It’s Black Friday. I will not be waiting in line for anything, except maybe for a cup of coffee at our local coffee shop, but that’s only if I get out of the house. I’m just not a big fan of crowds, traffic, or big box retailers – no matter how good the sales.
Instead, tomorrow, I’ll head out and shop on Small Business Saturday. As a small business owner myself and as a person who loves to see the entrepreneurial spirit in anyone who is seeking to live their passion, I try to do all I can to put the dollars I have toward the wares and efforts of people who live closely to their work.
As my friend Jansen said, “Local business owners/employees, like writers, take pride and ownership of their work. They answer to the toughest critic: themselves.” When success depends on delivering high quality products or services and when a person sees – first-hand – the complaints and the joy of her customers, we do better work than if we are disconnected by layers of corporate hierarchy and miles of distance.
Take my friend Karen, for example. She just opened The Etiquette School of the Commonwealth, a school offering classes on manners, civility, and good conversation for children and adults. Karen’s classes for children are held in her own dining room, and because of this intimacy and openness, her students feel close to her as person and take her direction more seriously then. Plus, this situation allows Karen to adjust each class as she learns how to improve her teaching. If she was managing twenty teachers and not teaching herself, her connection to both her students and her lessons would be diluted.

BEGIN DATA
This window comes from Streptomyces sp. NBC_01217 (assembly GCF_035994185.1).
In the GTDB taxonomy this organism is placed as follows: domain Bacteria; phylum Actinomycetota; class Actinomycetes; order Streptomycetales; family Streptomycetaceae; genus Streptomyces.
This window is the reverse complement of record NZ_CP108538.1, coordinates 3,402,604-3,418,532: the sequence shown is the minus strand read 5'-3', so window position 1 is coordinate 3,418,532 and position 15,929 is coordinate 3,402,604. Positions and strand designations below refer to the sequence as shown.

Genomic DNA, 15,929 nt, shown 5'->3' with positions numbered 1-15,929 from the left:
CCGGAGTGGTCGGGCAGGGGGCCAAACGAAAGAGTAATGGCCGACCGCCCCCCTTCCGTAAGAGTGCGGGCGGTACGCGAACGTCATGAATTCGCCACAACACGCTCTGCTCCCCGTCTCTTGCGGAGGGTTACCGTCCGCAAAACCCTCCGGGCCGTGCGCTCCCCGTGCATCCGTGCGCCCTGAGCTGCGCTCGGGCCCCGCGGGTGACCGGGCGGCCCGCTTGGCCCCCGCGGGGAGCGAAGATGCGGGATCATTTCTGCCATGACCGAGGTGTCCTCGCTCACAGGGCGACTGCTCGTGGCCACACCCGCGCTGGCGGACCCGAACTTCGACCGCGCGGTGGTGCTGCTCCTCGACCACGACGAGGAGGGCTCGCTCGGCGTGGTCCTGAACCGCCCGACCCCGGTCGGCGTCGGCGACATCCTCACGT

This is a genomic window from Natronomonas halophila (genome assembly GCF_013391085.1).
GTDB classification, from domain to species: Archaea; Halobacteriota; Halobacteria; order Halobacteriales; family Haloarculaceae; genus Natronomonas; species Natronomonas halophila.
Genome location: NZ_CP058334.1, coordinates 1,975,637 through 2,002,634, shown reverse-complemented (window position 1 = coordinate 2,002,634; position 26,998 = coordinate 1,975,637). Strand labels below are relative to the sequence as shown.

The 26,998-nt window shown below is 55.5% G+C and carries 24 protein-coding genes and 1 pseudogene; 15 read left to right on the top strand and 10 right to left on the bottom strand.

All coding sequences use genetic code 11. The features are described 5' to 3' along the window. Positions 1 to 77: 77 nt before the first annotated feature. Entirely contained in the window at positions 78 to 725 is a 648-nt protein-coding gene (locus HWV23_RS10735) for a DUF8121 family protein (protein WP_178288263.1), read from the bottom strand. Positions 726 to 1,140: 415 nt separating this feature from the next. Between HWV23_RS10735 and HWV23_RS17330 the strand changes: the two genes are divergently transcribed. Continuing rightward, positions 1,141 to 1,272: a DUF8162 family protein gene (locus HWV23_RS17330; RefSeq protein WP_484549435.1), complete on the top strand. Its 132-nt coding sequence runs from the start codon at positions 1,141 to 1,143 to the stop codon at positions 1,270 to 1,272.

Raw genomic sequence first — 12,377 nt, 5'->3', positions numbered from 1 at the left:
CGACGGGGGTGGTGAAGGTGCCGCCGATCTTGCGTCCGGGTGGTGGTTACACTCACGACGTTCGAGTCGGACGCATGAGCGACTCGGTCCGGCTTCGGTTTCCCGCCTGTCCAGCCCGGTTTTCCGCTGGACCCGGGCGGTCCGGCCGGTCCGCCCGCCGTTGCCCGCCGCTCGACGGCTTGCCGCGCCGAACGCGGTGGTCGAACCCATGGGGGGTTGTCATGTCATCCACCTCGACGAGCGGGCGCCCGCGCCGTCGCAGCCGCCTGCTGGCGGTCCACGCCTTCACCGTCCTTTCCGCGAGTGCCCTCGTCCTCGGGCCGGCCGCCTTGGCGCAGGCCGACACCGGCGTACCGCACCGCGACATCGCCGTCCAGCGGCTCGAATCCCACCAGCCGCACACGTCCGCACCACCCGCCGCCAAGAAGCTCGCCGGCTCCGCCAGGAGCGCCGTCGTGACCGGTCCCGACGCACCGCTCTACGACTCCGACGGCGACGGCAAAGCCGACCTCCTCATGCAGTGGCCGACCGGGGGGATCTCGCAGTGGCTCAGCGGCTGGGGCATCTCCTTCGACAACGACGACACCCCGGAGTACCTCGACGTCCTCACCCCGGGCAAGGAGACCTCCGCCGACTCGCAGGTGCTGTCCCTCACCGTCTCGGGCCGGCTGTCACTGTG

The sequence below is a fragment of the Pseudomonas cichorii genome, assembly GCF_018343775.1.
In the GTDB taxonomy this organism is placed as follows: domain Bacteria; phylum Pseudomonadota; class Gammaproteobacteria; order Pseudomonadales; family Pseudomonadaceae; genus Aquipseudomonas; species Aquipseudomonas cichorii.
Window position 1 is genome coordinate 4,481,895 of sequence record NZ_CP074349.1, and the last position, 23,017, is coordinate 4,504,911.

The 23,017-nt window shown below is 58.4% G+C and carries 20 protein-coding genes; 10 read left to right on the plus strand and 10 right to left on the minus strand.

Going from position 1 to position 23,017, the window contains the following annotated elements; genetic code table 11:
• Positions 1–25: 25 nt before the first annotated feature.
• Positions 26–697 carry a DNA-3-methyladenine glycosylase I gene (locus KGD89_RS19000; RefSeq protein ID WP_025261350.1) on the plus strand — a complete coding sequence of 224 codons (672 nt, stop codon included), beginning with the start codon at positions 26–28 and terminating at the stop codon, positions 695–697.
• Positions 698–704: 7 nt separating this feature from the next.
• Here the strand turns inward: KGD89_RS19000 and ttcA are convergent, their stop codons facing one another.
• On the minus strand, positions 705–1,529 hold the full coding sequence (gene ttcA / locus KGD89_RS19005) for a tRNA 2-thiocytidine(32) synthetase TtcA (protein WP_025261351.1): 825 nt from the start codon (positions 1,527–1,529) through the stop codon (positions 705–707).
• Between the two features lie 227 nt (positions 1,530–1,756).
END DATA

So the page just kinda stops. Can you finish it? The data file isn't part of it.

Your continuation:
I think of it this way. When I sit down to write, there’s nothing between me and the words. I put them down. I move them around to make them work better. I take out a few; I add others in. I am intimate with my work. This closeness – it’s what makes my work better, more alive, more real. It’s also why computers don’t do much writing.
So this week, as you think about holiday gifts and sales, think about what it means to be a writer – the care that goes into that work – and see if you can’t support some others who do the same in etiquette classes or laser-grading systems or reclaimed wood furniture or whatever it is you want to buy. Seek out a local craft show or visit your mom and pop electronic store for the new gadget. Visit Etsy for one-of-a-kind gifts. Put the energy you’d use waiting in line and elbowing people out of the way toward finding the perfect, individual gifts. It’s more fun than Walmart any day.
So my challenge to you this Black Friday is Look for the personal, the local, the original, the special. Shop like a writer.